Thursday, June 29, 2006

Good to Remember

Today, a brief selection from Thomas Jefferson's inagural address on March 1, 1801. Consider how these quotes relate to our own political reality today, both in a positive and negative sense.

"We have passed through a hard year of bitter struggle between two political parties. We have shown the world that in America all can speak, write, and think freely. The debate is over. The people have decided. Now is the time for all of us to unite for the good of all. The majority of the people have won the contest. But we must always remember that there is a minority. True, the majority must rule. But the rule of the majority must be just. The rights of the minority are equal to the rights of the majority, and must be protected with equal laws."

"The rights of man will be of the highest importance in this government. Information, knowledge, and opinions must move easily and swiftly. We will support freedom of religion...freedom of the press...freedom of the person protected by the habeas corpus...and the right to trial by juries that are chosen fairly. These are the freedoms that brought us through a revolution and that made this nation. Our wise men wrote these freedoms. Our heroes gave their lives for these freedoms. They are the stones on which our political philosophy must be built. If we make the mistake of forgetting them, let us return to them quickly. For only these rights of man can bring us peace, liberty, and safety."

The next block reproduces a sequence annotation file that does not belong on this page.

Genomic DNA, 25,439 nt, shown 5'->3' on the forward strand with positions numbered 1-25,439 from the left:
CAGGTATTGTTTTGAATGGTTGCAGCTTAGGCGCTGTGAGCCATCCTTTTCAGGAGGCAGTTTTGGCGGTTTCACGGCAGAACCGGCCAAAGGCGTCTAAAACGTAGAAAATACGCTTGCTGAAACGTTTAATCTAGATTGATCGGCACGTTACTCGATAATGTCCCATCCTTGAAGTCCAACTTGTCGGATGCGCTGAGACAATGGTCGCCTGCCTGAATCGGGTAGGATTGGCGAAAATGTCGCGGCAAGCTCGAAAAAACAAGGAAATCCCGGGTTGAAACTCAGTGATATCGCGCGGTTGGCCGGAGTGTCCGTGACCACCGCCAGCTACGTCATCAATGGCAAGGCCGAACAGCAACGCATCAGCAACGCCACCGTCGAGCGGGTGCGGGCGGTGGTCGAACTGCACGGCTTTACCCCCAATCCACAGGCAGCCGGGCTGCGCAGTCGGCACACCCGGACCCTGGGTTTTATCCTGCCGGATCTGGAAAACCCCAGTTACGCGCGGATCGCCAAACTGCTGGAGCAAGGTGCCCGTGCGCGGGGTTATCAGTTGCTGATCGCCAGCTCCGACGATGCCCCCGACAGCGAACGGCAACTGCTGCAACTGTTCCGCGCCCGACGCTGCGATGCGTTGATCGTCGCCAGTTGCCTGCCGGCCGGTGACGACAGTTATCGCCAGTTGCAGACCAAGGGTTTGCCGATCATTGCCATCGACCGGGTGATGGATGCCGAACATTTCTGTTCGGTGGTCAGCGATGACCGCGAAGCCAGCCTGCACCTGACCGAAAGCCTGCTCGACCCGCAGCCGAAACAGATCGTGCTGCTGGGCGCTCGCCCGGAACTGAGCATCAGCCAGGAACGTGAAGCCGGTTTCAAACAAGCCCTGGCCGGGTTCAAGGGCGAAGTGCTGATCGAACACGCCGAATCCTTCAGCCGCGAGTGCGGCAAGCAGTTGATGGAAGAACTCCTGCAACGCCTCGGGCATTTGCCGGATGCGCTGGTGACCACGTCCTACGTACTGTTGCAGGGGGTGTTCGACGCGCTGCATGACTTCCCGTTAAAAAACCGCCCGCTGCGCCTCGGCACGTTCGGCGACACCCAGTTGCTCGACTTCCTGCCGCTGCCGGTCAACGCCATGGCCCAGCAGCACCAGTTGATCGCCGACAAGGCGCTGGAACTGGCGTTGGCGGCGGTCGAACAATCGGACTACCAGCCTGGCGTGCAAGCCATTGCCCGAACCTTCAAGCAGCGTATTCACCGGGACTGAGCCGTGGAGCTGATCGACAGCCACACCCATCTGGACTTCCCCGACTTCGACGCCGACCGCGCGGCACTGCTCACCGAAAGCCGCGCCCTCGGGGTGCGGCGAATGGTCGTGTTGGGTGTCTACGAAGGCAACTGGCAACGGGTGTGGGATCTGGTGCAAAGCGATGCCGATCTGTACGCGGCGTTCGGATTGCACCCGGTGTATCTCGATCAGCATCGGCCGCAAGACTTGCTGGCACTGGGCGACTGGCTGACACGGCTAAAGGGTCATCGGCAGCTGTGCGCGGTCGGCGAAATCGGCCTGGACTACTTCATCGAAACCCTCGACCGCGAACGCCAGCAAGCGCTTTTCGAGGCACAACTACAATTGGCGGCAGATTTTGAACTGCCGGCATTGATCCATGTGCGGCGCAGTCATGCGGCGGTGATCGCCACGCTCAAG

"I know that I shall make mistakes. And, even when I am right, there will be men who will say that I am wrong. I ask you to forgive my mistakes which, I promise, will at least be honest mistakes. And I ask you to support me when I am right against the attacks of those who are wrong. Always, my purpose will be to strengthen the happiness and freedom of all Americans . . . those who do not agree with me, as well as those who do. I need you. I go to my work as president of the United States, ready to leave that position when you and the American people decide that there is a better man for it. May the power that leads the universe tell us what is best, and bring to you peace and happiness."

Such prescient words, from one of our foremost patriots and leaders. As relevant today as they were 200 years ago, perhaps even more relevant, as our country is no longer a decade old. Take a moment to reflect upon them, what they mean to you as a person, to you as a citizen, to us as a nation.

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